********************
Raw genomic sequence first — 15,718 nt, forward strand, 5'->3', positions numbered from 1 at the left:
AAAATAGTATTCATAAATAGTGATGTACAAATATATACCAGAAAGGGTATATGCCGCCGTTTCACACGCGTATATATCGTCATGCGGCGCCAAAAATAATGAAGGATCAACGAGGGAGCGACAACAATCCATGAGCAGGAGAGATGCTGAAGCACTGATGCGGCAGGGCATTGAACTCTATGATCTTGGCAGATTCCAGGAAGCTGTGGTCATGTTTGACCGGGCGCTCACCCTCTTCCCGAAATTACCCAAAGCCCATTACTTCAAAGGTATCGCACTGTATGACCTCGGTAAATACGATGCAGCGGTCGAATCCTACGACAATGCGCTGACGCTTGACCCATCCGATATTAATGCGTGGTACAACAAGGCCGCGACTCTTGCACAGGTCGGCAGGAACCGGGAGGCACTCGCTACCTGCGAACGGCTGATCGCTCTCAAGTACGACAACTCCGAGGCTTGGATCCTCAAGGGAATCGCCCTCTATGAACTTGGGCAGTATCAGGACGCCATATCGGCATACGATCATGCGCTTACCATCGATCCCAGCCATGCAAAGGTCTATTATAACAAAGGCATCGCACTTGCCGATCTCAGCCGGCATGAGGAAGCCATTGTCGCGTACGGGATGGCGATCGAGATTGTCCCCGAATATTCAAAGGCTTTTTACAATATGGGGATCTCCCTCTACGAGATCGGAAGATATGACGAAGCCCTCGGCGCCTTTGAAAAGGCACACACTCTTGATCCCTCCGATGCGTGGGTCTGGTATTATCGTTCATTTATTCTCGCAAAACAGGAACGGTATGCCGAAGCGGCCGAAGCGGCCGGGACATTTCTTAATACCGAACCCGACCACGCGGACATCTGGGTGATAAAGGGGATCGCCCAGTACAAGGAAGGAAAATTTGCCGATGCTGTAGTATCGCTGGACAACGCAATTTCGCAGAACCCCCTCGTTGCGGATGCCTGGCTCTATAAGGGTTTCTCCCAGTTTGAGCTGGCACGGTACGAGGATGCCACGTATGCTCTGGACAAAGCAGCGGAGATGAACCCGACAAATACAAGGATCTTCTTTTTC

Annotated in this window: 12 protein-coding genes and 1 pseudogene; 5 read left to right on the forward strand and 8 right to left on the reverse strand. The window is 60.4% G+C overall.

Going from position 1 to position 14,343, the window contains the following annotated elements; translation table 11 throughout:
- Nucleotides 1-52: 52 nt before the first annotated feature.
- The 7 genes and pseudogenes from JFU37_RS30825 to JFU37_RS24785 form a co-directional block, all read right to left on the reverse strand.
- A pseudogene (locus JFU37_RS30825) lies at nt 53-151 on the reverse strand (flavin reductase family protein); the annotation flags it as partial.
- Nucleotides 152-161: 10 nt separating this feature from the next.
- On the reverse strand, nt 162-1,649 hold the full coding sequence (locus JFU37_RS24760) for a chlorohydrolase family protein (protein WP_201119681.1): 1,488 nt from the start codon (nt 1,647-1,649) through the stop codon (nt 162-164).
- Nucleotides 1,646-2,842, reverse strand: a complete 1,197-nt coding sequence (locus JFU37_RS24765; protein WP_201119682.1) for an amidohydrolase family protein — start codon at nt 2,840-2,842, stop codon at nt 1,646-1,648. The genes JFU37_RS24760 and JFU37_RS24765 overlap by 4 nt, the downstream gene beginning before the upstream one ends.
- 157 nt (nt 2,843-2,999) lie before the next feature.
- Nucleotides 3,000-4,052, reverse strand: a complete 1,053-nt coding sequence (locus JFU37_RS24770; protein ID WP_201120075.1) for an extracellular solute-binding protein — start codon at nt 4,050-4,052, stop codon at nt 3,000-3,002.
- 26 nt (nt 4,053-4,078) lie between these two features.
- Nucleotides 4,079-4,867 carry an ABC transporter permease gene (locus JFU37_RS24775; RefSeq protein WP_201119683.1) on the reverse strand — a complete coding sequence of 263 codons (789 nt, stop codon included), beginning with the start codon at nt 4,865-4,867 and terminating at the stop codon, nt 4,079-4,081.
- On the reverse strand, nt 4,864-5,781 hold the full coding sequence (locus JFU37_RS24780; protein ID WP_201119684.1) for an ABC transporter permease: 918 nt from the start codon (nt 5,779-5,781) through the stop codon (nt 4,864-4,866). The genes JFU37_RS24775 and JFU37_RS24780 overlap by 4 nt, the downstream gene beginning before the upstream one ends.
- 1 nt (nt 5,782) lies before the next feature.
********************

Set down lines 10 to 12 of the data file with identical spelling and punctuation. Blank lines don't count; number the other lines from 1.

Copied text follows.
- Nucleotides 1,646-2,842, reverse strand: a complete 1,197-nt coding sequence (locus JFU37_RS24765; protein WP_201119682.1) for an amidohydrolase family protein — start codon at nt 2,840-2,842, stop codon at nt 1,646-1,648. The genes JFU37_RS24760 and JFU37_RS24765 overlap by 4 nt, the downstream gene beginning before the upstream one ends.
- 157 nt (nt 2,843-2,999) lie before the next feature.
- Nucleotides 3,000-4,052, reverse strand: a complete 1,053-nt coding sequence (locus JFU37_RS24770; protein ID WP_201120075.1) for an extracellular solute-binding protein — start codon at nt 4,050-4,052, stop codon at nt 3,000-3,002.